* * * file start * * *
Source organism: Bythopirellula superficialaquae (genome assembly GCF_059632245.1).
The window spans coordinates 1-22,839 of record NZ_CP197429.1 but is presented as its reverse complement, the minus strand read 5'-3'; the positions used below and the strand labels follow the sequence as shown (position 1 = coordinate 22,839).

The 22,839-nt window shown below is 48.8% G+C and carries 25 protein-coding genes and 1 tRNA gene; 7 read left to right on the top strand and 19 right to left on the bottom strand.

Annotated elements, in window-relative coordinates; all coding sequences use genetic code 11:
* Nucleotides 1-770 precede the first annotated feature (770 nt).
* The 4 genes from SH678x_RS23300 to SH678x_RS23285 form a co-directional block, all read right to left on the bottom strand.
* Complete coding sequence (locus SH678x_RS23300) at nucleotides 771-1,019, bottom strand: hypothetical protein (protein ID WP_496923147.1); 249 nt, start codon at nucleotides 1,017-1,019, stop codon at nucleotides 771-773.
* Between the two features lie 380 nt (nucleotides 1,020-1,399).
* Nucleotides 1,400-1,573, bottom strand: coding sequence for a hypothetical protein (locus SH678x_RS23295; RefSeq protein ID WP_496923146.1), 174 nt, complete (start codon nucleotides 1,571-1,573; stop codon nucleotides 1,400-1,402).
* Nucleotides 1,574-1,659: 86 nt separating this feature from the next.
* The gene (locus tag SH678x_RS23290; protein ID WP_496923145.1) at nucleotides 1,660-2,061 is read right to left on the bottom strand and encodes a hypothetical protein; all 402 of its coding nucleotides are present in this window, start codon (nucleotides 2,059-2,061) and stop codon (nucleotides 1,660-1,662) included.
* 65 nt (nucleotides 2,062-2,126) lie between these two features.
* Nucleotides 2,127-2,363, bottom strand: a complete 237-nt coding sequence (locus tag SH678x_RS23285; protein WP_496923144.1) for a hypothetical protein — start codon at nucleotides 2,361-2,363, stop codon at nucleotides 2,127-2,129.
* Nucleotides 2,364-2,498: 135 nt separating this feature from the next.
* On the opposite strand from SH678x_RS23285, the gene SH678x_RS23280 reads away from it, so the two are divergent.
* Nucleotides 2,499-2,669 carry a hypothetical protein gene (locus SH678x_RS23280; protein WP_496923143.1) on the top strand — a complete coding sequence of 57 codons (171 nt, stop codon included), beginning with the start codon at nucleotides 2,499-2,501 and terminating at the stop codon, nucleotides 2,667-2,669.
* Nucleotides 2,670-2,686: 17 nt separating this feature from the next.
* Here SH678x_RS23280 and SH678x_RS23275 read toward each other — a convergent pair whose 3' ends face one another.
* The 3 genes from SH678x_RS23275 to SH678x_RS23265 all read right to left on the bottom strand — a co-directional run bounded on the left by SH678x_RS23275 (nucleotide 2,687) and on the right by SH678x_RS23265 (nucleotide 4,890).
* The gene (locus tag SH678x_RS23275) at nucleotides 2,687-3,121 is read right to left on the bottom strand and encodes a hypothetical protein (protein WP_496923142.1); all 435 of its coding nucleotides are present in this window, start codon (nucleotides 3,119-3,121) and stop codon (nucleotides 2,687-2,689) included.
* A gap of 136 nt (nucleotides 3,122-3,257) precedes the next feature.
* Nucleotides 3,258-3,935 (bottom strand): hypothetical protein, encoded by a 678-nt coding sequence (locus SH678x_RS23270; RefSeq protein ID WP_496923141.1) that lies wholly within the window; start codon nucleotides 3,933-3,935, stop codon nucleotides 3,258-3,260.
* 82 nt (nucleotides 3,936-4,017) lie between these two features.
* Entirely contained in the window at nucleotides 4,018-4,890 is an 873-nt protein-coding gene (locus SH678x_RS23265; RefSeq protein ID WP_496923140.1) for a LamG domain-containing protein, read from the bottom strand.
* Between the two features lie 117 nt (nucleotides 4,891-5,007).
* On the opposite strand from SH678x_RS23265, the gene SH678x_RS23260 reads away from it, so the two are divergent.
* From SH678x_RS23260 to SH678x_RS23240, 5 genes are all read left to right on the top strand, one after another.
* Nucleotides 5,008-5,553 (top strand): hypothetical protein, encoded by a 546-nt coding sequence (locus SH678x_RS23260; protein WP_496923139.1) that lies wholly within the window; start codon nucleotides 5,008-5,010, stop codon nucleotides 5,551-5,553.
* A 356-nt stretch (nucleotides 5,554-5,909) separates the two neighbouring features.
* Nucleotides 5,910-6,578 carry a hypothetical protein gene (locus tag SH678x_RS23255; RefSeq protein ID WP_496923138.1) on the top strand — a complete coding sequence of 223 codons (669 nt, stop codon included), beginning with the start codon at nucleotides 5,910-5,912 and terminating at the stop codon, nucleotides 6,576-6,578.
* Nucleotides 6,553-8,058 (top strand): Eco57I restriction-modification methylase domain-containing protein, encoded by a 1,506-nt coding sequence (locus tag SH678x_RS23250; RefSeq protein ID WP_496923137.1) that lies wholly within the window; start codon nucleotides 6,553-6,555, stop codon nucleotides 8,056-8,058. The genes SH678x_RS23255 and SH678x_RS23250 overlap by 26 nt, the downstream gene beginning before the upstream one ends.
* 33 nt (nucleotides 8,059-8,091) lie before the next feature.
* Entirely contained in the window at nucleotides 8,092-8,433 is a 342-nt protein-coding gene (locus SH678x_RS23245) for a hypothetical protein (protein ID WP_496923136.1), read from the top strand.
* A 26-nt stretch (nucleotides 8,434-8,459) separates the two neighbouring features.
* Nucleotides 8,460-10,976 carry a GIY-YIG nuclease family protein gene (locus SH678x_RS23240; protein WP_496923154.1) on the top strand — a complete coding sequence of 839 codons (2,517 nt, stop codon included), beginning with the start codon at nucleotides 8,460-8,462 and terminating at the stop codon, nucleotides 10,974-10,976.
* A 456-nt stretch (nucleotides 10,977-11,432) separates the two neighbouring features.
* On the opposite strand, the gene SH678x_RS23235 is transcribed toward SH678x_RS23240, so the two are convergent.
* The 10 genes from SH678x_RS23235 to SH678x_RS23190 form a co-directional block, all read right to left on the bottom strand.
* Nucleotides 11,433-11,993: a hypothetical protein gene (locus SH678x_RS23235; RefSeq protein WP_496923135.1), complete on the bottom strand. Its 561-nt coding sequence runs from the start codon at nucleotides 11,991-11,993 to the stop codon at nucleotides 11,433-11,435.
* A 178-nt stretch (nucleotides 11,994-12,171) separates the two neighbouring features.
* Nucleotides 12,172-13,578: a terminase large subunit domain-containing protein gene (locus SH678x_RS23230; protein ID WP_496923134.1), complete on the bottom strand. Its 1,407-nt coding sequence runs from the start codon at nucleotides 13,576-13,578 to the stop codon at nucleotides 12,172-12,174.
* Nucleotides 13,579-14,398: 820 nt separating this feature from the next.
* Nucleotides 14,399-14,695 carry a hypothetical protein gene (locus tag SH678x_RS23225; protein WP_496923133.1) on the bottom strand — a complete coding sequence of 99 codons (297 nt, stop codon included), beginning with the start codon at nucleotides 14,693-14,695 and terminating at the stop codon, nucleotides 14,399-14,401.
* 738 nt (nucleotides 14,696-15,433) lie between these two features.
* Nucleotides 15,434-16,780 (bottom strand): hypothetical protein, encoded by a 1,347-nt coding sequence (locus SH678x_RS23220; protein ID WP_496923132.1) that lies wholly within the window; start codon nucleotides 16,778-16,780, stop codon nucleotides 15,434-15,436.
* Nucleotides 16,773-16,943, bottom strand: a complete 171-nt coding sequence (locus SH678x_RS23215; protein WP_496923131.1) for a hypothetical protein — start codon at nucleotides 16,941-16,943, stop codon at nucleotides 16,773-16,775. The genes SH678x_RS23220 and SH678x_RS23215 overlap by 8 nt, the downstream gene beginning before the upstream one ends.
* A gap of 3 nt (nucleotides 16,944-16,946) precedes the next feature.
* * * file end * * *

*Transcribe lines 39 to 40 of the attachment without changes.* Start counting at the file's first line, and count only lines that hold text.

* Nucleotides 11,433-11,993: a hypothetical protein gene (locus SH678x_RS23235; RefSeq protein WP_496923135.1), complete on the bottom strand. Its 561-nt coding sequence runs from the start codon at nucleotides 11,991-11,993 to the stop codon at nucleotides 11,433-11,435.
* A 178-nt stretch (nucleotides 11,994-12,171) separates the two neighbouring features.